During the city of Detroit’s recent municipal bankruptcy, the billion-dollar-plus-valued art collection of the city-owned Detroit Institute of Arts became an issue due of the possibility the art might have to be sold off to pay the city’s debts. Less generally well known, but probably of greater interest to car enthusiasts, is another collection ultimately owned by the city — the six dozen or so vehicles that are owned by the Detroit Historical Museum. One reason why that collection isn’t better known is that most of its more famous cars are usually on loan, displayed at other museums.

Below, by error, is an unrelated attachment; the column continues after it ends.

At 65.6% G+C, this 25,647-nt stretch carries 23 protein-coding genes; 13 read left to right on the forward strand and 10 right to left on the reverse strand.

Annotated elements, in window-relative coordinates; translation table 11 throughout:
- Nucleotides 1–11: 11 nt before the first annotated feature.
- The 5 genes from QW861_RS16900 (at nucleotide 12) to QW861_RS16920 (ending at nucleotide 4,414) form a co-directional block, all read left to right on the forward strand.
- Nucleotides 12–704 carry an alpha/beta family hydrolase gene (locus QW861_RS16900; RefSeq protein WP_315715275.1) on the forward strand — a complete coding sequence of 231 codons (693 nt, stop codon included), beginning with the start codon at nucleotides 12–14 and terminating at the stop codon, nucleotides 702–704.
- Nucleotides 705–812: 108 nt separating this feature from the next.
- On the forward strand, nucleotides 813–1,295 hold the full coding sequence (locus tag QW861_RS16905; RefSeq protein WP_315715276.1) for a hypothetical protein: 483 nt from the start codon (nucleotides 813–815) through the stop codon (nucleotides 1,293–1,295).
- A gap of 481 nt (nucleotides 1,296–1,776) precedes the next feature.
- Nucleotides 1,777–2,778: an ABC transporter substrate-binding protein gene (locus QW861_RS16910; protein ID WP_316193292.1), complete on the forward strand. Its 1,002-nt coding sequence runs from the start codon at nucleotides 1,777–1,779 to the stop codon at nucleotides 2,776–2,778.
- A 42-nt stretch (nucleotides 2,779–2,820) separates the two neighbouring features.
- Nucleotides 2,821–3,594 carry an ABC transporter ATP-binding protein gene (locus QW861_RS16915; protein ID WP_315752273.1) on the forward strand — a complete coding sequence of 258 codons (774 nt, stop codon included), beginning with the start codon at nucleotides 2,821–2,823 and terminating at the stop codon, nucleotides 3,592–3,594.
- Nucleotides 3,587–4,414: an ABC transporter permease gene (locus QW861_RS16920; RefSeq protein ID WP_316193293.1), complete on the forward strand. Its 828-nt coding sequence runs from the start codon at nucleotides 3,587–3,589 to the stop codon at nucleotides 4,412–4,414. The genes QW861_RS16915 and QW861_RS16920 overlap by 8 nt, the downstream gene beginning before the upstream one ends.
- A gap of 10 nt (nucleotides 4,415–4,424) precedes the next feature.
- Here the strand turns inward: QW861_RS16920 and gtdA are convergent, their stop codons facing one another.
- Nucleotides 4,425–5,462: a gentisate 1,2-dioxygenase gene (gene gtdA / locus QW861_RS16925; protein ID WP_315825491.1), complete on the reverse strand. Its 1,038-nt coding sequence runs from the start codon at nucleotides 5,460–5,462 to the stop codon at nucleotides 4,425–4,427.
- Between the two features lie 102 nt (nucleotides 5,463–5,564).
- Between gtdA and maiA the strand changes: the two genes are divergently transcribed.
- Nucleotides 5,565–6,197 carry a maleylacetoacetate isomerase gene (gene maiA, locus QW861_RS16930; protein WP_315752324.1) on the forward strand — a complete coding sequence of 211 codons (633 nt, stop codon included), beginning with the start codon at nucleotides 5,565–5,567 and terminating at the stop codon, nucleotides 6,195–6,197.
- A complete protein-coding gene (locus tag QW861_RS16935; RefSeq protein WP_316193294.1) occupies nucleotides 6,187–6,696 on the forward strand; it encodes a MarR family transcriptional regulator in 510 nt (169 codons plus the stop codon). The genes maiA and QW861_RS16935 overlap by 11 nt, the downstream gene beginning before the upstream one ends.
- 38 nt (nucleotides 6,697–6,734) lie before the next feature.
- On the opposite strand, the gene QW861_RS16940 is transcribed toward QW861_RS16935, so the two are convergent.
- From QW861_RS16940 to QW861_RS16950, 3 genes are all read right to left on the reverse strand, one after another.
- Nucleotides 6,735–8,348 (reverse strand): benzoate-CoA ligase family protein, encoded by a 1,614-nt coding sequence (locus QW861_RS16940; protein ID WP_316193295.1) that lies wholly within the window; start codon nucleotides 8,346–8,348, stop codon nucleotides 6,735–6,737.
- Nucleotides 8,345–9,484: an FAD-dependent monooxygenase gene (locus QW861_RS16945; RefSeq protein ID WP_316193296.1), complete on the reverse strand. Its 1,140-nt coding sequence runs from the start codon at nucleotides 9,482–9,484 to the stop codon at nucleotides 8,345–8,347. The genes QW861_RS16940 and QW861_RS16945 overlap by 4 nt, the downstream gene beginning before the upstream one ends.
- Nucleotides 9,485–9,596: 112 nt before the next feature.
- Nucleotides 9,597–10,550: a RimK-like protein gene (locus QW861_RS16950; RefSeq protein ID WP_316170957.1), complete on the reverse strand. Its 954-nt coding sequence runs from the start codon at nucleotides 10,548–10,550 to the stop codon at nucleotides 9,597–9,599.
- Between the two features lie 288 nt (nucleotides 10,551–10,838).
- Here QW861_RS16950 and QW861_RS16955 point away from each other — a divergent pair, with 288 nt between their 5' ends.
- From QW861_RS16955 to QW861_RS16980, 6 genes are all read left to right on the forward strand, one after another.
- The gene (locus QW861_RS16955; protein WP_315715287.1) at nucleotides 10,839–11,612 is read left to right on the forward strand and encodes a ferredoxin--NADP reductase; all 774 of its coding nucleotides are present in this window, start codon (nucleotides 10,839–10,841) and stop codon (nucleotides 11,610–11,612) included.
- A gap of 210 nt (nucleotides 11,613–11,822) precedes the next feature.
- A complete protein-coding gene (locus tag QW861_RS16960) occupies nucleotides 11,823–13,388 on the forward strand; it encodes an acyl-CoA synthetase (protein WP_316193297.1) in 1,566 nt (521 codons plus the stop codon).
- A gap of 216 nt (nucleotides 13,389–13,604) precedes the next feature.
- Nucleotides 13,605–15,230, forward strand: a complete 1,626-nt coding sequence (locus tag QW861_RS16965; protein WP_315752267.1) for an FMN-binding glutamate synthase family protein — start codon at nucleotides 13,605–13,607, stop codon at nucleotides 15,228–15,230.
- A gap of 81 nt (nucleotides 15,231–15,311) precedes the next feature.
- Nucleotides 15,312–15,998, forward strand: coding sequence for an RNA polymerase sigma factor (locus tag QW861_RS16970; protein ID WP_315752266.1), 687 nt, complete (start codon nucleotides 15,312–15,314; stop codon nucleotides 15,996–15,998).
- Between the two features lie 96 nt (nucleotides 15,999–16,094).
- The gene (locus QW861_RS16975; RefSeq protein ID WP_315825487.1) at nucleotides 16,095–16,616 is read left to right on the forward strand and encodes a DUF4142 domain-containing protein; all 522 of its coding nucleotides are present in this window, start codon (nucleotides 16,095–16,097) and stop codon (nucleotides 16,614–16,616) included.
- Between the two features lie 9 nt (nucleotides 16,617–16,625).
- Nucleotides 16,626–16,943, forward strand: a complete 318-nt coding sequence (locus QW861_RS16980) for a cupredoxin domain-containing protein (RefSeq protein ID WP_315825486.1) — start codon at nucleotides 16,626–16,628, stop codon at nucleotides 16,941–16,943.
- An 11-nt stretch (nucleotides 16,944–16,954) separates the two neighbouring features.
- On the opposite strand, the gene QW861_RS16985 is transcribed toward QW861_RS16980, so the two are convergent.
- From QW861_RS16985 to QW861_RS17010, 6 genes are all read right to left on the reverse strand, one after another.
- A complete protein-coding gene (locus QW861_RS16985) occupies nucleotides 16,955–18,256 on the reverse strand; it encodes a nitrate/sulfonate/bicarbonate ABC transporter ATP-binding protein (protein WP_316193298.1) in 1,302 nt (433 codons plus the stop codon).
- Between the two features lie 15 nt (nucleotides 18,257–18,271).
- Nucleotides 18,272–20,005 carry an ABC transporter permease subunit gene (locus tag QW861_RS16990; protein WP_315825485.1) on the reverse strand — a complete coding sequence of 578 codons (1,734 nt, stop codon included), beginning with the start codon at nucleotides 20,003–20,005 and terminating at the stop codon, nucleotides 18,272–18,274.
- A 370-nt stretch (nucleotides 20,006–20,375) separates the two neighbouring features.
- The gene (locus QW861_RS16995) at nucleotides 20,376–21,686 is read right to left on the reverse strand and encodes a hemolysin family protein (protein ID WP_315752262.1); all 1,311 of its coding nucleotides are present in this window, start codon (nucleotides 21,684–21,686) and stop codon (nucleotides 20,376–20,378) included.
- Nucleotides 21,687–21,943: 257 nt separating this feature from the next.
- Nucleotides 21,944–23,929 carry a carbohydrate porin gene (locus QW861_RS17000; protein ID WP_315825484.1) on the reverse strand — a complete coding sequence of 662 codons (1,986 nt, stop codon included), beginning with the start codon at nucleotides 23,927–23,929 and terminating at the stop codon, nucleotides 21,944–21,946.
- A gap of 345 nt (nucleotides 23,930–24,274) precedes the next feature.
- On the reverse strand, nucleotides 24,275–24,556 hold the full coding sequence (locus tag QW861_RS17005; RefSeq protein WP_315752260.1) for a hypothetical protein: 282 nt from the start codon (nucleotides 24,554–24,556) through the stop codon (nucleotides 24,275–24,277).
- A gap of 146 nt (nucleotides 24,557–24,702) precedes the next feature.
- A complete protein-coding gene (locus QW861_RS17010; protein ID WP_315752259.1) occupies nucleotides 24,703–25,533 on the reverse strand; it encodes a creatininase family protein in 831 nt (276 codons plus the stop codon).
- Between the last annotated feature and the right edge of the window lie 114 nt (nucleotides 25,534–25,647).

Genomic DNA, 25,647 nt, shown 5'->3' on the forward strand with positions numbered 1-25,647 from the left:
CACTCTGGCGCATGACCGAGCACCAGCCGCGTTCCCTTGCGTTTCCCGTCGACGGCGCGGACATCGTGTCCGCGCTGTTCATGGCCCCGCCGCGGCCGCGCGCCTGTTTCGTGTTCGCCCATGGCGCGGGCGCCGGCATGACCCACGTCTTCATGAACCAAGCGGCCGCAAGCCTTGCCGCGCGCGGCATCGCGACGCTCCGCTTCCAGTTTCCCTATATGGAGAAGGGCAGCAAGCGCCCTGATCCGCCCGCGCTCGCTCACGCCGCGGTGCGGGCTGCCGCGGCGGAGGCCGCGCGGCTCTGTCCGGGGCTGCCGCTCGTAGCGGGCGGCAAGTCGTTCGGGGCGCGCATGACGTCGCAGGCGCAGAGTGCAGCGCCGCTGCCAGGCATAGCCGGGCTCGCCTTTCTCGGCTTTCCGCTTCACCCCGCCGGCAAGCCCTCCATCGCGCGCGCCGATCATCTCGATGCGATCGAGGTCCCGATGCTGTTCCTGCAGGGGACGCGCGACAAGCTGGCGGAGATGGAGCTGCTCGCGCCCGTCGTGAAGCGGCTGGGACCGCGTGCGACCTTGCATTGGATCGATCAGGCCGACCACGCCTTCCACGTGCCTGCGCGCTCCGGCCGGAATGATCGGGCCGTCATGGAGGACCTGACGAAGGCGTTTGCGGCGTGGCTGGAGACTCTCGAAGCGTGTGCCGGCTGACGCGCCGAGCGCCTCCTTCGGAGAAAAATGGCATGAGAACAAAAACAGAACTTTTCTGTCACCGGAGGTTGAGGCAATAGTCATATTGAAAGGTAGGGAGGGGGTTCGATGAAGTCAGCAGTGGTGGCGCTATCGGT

It was once hypothetical, but now that the City of Detroit has filed for municipal bankruptcy, and since no legislation has been passed in Lansing to prevent it, it’s possible that a bankruptcy judge will order that city assets, including the art collection of the city owned Detroit Institute of Arts, estimated to be worth $2.5 billion or more, be sold to satisfy creditors, mostly public employee unions and city pensioneers. A less well known collection of artifacts more closely related to Detroit’s role as the Motor City, and perhaps nearer to the hearts of our readers (not that you’re Philistines who can’t appreciate fine art, but this is not The Truth About Art), could also be sold off to give creditors a few more pennies on the dollar.